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July 04, 2007

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Beautiful. Here's my quote for the day:

Few men are willing to brave the disapproval of their fellows, the censure of their colleagues, the wrath of their society. Moral courage is a rarer commodity than bravery in battle or great intelligence. Yet it is the one essential, vital quality for those who seek to change the world which yields most painfully to change. Aristotle tells us "At the Olympic Games it is not the finest or the strongest men who are crowned, but those who enter the lists. ... So too in the life of the honorable and the good it is they who act rightly who win the prize." I believe that in this generation those with the courage to enter the conflict will find themselves with companions in every corner of the world. --Robert F. Kennedy

Happy Fourth of July, everyone!

Happy 4th to all!

Since this is a open thread sort of vibe here, I'd like to tell everyone that I've got some MySQL problems with the Taking it Outside site. It looks like I'm going to have to back up the old site, reinstall word press and then make a link to an archive of the old site, because there is some major funkiness. This thread describes the same problem I'm having and suggests it is in the MySQL table structure or the charset. Unfortunately, it is the end of the term here and I will be headed to Leicester with students and then to the states at the end of the month, so I'm not sure if I will be able to get things up and running until I get back, though I hope to try when I get settled at my folk's house.

Excellent choice, and a speech that seems remarkably prescient.

what a genius. even in the opening phrases. look at this:

"In the great journal of things happening under the sun..."

you can't hear that phrase without being reminded that "nothing new happens under the sun". Immediately the perspective of eternity is invoked, the wry detachment of experience, the resistance to transient enthusiasms.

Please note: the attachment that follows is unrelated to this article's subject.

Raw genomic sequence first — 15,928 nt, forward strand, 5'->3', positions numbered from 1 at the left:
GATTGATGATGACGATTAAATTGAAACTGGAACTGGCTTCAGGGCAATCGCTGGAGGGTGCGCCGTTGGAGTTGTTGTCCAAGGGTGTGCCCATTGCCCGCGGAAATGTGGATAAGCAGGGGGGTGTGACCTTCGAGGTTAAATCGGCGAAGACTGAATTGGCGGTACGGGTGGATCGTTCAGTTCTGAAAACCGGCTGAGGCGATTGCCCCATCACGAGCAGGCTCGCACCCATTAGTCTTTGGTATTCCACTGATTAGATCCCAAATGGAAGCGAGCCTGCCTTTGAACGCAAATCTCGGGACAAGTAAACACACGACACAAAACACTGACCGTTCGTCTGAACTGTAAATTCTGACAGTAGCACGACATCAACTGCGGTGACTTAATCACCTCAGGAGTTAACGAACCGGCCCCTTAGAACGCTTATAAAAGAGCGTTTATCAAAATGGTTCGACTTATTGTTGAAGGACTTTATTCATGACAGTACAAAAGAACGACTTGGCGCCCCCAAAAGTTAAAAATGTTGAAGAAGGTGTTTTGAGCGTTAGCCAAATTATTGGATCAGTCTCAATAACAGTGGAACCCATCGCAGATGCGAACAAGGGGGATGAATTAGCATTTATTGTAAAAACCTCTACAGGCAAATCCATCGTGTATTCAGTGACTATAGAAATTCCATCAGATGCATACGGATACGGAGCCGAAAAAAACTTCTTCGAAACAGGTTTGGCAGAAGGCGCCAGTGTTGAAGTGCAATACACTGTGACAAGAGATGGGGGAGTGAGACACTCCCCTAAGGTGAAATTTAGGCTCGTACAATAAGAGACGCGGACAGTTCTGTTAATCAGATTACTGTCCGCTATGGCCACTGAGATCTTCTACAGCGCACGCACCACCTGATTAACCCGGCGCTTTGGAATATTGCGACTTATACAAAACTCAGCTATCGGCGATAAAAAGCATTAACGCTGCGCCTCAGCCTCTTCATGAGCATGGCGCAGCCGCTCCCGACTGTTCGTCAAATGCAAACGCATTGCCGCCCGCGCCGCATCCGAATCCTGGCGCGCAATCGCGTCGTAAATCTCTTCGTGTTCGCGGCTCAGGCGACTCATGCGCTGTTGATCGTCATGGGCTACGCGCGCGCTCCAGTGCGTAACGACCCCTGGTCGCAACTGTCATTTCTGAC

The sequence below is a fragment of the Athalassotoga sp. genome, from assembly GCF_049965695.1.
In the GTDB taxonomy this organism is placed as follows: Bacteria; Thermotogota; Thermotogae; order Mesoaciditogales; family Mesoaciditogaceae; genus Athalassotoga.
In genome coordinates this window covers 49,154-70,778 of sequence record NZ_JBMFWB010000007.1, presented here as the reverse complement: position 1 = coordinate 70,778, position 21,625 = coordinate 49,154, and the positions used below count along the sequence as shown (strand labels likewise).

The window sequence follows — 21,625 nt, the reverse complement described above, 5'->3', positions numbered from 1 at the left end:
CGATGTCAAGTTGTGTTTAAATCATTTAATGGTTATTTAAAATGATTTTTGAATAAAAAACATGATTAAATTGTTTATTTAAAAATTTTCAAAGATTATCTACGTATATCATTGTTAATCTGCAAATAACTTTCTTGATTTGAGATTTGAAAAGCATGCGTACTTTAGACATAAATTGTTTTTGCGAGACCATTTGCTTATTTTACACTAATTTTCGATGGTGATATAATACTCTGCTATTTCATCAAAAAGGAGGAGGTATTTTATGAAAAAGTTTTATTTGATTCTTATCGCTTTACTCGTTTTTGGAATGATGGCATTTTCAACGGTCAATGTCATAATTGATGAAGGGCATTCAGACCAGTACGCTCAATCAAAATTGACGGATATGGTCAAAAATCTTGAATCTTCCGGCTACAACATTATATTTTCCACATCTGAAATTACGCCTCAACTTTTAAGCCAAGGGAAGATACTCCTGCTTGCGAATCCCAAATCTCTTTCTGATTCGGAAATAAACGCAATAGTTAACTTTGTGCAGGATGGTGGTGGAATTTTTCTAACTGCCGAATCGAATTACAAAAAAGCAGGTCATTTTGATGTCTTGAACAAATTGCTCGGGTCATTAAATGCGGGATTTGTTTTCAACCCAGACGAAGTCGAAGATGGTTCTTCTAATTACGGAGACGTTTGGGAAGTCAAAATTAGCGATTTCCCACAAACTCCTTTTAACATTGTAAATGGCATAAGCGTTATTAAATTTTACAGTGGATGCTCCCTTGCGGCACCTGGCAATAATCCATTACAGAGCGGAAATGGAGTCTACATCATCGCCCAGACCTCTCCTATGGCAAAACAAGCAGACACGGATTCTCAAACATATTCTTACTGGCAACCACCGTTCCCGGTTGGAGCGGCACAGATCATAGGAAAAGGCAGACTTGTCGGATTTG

Nations have come and gone before; generations have been born and died; speeches have been written, read, and forgotten. We already know what every entry in the "great journal" says: it reads, identically, "nihil novum sub sole".

This refusal to be impressed, this weary invocation of repeated human folly, is the perfect frame for Lincoln's real point: the quiet insistence that, perhaps, just possibly, something unprecedented has occurred in the United States, and that this new, unprecedented occurrence resides not so much in the extent of acreage or the fertility of the soil, as in its novel form of government: the Constitution.

The creation and maintenance of this novel method for organizing human life brings us finally to something of lasting significance, something to make even the indifferent sun pause and take notice. Indeed, the birth of this Constitution ranks right beside the birth of our Saviour in historical significance: that's the claim made by saying that tales of the Revolution will be read as long as the bible is read. It is an extraordinary thing to say.

And now the adage nihil novum sub sole comes back to play a more ominous role. For Lincoln's other point is that there is nothing magically self-sustaining about the Constitution. This extraordinary, world-historical anomaly, this exception and deliverance from the bonds of solar cynicism, can be lost by ordinary indifference and unexceptional vice.

Tyranny, greed, and the lust for power have been the historical condition of our species, and continue to act as constant forces of gravity to pull us down again. If we fail our Constitution and commit political suicide, the brave experiment will have failed, and the sun will have the last laugh.

We have a duty, today, to see that our Constitution is revered and upheld. We have a duty to see that violations of the Constitution are checked with Constitutional remedies.

Thank you, Count Cant.

Thanks, after Libby and everything else, I needed that.

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